On the first day of Women’s History Month, Democrats in the Senate narrowly defeated a Republican effort to let employers and health insurance companies deny contraceptives and other items they object to on religious or moral grounds.
In a 51-to-48 vote along partisan lines the Senate upheld the Obama administration’s policy requiring that employees of religion-affiliated institutions have access to health insurance that covers birth control.
By defeating the measure Senate Democrats beat back an effort by Republicans to infringe on women’s rights.
“The Senate will not allow women’s health care choices to be taken away from them,” said Senator Patty Murray, Democrat of Washington.
Republicans stances on family-planning funds, access to contraception and abortion rights have recently becoming increasingly strident.
Republicans in the Pennsylvania House are considering a bill to mandate ultrasounds for women seeking abortions.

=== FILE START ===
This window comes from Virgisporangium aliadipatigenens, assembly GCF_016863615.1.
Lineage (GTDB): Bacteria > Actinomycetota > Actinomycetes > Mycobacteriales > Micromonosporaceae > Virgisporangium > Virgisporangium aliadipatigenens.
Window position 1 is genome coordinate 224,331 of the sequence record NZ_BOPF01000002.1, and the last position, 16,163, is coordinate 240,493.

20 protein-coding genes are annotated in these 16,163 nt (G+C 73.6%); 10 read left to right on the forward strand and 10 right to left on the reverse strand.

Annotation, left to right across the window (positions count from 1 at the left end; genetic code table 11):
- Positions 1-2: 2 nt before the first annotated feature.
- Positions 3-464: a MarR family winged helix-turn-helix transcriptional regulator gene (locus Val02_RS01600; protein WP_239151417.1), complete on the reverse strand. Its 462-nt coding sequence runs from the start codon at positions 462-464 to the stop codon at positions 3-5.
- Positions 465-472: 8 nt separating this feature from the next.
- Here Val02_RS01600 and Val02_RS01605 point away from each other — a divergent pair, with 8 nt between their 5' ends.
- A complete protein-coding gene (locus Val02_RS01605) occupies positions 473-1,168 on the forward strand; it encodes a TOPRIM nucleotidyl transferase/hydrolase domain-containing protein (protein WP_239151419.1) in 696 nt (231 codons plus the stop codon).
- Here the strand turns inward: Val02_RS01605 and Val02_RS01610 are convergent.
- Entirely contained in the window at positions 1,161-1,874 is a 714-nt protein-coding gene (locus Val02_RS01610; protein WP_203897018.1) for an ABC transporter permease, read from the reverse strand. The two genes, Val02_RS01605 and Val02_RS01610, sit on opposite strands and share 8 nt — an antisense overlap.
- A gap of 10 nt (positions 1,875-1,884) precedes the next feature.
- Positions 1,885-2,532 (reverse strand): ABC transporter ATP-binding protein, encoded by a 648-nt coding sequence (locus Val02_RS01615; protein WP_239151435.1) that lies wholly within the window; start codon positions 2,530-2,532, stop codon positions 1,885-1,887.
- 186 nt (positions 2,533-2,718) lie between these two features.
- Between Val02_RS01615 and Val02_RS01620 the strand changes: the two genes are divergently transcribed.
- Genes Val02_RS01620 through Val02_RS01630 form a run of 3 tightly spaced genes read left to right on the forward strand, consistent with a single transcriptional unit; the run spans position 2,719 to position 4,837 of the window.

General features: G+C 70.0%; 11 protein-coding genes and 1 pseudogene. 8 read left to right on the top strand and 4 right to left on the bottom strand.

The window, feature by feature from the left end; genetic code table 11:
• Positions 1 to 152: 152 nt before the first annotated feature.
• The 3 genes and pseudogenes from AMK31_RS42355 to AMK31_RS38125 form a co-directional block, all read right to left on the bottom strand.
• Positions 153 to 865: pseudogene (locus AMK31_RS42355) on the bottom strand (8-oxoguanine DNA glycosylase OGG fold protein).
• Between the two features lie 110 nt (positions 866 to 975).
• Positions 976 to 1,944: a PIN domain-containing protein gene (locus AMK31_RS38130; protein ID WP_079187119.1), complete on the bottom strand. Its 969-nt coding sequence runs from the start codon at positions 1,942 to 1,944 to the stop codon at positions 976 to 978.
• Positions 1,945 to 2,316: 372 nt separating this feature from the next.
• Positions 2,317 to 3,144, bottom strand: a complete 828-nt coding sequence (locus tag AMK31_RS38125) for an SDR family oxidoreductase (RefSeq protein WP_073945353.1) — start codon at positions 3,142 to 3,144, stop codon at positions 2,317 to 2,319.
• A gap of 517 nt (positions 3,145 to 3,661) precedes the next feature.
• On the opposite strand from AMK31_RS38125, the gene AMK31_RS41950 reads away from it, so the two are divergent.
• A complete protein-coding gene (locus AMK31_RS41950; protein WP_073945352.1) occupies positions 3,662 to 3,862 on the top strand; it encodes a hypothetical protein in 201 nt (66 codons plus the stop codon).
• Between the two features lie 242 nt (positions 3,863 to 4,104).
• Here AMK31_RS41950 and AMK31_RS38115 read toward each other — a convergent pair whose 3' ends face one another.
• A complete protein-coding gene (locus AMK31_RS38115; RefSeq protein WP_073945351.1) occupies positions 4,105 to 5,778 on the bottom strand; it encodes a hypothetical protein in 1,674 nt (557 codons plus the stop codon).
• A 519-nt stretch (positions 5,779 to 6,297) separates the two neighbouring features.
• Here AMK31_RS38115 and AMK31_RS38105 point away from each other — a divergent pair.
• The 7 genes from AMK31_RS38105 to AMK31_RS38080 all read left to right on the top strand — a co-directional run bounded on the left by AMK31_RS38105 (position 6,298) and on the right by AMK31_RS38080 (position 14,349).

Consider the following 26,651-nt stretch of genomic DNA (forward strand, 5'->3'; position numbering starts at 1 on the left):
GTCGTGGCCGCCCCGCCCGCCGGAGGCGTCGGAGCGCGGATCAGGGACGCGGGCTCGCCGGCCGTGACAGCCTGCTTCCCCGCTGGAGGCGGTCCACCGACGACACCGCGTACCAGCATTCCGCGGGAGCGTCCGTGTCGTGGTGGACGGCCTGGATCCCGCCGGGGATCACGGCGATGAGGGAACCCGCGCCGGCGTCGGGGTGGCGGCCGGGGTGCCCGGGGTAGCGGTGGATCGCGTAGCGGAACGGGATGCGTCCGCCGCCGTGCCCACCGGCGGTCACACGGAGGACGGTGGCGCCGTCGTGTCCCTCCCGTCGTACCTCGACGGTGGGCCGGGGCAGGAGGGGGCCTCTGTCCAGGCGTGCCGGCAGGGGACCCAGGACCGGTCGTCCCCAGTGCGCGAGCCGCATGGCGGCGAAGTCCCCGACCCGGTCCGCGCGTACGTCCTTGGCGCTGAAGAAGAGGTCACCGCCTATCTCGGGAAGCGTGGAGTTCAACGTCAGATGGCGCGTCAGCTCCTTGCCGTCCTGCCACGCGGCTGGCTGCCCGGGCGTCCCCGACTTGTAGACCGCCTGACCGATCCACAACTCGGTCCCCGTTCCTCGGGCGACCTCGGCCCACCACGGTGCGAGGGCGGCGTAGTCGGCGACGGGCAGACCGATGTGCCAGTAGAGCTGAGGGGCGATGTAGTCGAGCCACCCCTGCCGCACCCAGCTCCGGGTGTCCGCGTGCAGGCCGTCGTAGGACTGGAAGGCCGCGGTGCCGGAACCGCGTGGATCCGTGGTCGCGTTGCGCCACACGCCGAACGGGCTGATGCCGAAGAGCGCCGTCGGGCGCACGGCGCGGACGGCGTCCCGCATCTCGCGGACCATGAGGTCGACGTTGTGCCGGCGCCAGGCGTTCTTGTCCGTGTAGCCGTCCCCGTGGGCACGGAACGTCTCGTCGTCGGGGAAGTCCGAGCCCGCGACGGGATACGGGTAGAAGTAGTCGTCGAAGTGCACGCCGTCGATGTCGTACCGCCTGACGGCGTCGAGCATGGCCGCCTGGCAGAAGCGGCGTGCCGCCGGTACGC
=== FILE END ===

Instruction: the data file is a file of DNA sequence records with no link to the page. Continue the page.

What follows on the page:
State Rep. Cherelle L. Parker, D-Phila., called the proposed legislation “offensive, demeaning and completely unnecessary.’
The Virginia Senate last week passed a bill to require noninvasive ultrasounds on women seeking abortions.
The most reprehensible attack on women’s rights came from conservative commentator Rush Limbaugh who called a woman a “slut” and “prostitute” because she testified before Congress about the need for contraceptive coverage.
President Barack Obama was right to defend Sandra Fluke, a third-year Georgetown University law student, who was unfairly attacked by Limbaugh.
The president called Fluke to “express his disappointment that she has been the subject of inappropriate personal attacks” and to thank her for speaking out on an issue of public policy, said White House spokesman Jay Carney.
After a strong political backlash and the withdrawal of several advertisers from his radio show, Limbaugh apologized Saturday for his “insulting” remarks.
Limbaugh’s vile and appalling attack on Fluke reveals how low and desperate some conservatives will go in their attack on women’s rights.